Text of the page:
This weekend, cold, like we haven't seen since late winter.
And next week -- finally -- fall weather.
Severe weather in the region is taking a vacation, leaving room for cooler-than-average temperatures this weekend, according to the National Weather Service.
Tonight, put an extra blanket on the bed as it dips to 43 degrees. Daytime temperatures will hover in the 60s.
Early next week, though, the weather is expected to feel more like fall, with lows in the mid-50s and highs near the mid-70s.
Either are a pleasant reprieve from the squall line of thunderstorms that moved through the region during the late morning and early afternoon Thursday, leaving a small trail of destruction in its wake.
Such strong storms are standard for September, said meteorologist Rihaan Gangat, especially when hot, humid weather gives way to a cold front.
Winds downed power lines, numerous trees, including one that fell into a house, and even ripped a roof from a carport, according to the National Weather Service.
In Allegheny County, there were reports of downed trees in Bellevue and the Holiday Park section of Plum. In the Regency Park section of Plum, there was a report of minor flooding due to poor drainage. Trees and power lines toppled in McCandless.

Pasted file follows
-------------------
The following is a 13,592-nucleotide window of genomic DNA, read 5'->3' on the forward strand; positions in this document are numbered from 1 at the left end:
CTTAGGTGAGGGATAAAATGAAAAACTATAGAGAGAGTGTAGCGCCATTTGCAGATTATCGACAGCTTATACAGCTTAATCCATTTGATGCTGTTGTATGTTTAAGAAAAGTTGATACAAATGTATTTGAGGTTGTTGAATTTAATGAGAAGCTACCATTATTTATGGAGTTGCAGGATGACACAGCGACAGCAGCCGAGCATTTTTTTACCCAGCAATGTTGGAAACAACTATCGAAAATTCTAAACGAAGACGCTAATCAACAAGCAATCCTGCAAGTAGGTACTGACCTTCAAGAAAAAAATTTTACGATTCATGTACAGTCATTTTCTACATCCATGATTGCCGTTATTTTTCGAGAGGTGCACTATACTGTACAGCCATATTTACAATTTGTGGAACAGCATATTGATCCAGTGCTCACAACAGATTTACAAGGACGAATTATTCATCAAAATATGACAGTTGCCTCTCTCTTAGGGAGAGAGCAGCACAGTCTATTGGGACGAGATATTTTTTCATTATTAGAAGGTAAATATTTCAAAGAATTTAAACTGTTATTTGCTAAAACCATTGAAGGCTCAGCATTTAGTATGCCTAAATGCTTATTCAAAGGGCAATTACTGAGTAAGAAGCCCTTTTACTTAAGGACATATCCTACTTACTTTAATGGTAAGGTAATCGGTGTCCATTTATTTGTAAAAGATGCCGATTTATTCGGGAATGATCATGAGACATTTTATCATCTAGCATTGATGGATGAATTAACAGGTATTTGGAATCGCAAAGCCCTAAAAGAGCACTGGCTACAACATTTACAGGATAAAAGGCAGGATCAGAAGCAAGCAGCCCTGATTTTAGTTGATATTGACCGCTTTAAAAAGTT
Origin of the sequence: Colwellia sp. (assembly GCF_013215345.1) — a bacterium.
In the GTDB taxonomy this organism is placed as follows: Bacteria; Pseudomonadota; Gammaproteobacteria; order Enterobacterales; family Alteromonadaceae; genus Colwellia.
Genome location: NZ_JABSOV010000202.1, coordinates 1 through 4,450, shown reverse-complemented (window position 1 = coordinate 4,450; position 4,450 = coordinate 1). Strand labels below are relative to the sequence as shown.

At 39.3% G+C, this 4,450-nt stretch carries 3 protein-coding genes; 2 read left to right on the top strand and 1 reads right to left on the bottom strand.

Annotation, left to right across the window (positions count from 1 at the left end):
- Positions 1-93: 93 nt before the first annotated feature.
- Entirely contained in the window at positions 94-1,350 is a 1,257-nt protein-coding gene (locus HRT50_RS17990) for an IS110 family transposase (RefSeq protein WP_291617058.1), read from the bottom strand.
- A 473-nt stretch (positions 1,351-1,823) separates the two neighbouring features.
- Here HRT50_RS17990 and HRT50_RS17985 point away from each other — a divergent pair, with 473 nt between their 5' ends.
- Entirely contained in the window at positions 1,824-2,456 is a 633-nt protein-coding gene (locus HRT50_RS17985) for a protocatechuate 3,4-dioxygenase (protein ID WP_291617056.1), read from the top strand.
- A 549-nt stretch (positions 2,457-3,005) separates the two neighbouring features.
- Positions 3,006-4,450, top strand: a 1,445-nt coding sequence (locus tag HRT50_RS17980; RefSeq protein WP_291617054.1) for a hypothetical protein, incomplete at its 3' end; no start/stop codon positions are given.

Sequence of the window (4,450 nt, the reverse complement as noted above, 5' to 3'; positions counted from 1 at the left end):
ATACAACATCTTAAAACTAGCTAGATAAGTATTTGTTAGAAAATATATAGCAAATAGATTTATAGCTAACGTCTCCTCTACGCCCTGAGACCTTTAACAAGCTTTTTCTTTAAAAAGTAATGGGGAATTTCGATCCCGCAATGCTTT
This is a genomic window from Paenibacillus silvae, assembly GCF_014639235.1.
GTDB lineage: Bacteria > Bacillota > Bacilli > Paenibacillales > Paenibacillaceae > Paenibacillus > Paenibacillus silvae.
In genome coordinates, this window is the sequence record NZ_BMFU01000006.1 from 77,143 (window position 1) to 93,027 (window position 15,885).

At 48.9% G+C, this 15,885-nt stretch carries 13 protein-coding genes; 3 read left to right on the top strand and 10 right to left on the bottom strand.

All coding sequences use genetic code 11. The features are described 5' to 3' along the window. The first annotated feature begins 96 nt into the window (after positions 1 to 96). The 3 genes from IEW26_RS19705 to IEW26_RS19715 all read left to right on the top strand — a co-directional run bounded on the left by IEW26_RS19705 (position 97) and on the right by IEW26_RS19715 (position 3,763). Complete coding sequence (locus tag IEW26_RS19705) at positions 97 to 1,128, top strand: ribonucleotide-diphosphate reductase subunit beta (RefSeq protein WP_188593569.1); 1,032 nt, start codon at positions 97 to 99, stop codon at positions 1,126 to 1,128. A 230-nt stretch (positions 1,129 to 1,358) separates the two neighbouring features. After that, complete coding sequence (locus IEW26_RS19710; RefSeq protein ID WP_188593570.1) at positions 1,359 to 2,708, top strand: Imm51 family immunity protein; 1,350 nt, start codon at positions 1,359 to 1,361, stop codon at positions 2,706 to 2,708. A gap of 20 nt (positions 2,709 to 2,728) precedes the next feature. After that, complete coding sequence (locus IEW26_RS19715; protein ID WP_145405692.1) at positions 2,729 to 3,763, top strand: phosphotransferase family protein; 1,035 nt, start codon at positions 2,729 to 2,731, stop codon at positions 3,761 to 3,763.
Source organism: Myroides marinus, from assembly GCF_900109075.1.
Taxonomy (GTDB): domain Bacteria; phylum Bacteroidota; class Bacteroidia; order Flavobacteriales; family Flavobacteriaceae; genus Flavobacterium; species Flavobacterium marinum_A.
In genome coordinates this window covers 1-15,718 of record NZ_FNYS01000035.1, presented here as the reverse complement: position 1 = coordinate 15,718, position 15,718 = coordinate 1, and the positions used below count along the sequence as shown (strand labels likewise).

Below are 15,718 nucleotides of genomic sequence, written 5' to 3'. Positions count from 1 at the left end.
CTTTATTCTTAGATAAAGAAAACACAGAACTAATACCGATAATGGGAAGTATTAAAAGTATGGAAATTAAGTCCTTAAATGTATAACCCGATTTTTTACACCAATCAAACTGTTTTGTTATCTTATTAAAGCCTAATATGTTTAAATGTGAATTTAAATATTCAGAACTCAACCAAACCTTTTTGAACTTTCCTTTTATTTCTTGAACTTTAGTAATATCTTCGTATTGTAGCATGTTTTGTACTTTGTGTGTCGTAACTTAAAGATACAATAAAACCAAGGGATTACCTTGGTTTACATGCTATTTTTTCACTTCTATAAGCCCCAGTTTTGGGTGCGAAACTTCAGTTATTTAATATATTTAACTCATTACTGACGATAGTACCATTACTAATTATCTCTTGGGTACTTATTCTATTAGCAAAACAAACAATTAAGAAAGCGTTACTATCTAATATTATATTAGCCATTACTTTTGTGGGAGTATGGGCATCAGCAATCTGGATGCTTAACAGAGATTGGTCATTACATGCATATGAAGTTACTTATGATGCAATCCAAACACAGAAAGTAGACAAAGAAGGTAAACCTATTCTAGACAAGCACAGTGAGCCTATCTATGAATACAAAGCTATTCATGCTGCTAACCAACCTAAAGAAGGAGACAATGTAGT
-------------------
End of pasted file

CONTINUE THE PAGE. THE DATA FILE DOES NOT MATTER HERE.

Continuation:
Numerous trees and large limbs were blown down in Ford City, Armstrong County. A wooden roof was torn from a carport there, and thrown into a neighbor's yard. In Elderton, Armstrong County, trees were down along Cherry Road; in Garrett's Run, the winds downed some power lines and snapped telephone poles.
In Butler County, trees were down along Saxonburg Boulevard. In Sarver, trees and limbs as large as 6 inches in diameter fell along Heck Road.
In Indiana County, numerous trees were downed along Route 422. Trees were also down in Plumville, Marion Center and in Shelocta, where a tree was reported to have fallen onto a house.
In New Kensington, 1.25 inches of rain fell within 45 minutes. Elsewhere in Westmoreland County, trees were also downed in Sheerersburg.
According to weather service meteorologist Lee Hendricks, the damage was caused by straight-line wind associated with the thunderstorms. There were no reports of tornadoes.
First Published September 12, 2013 2:45 PM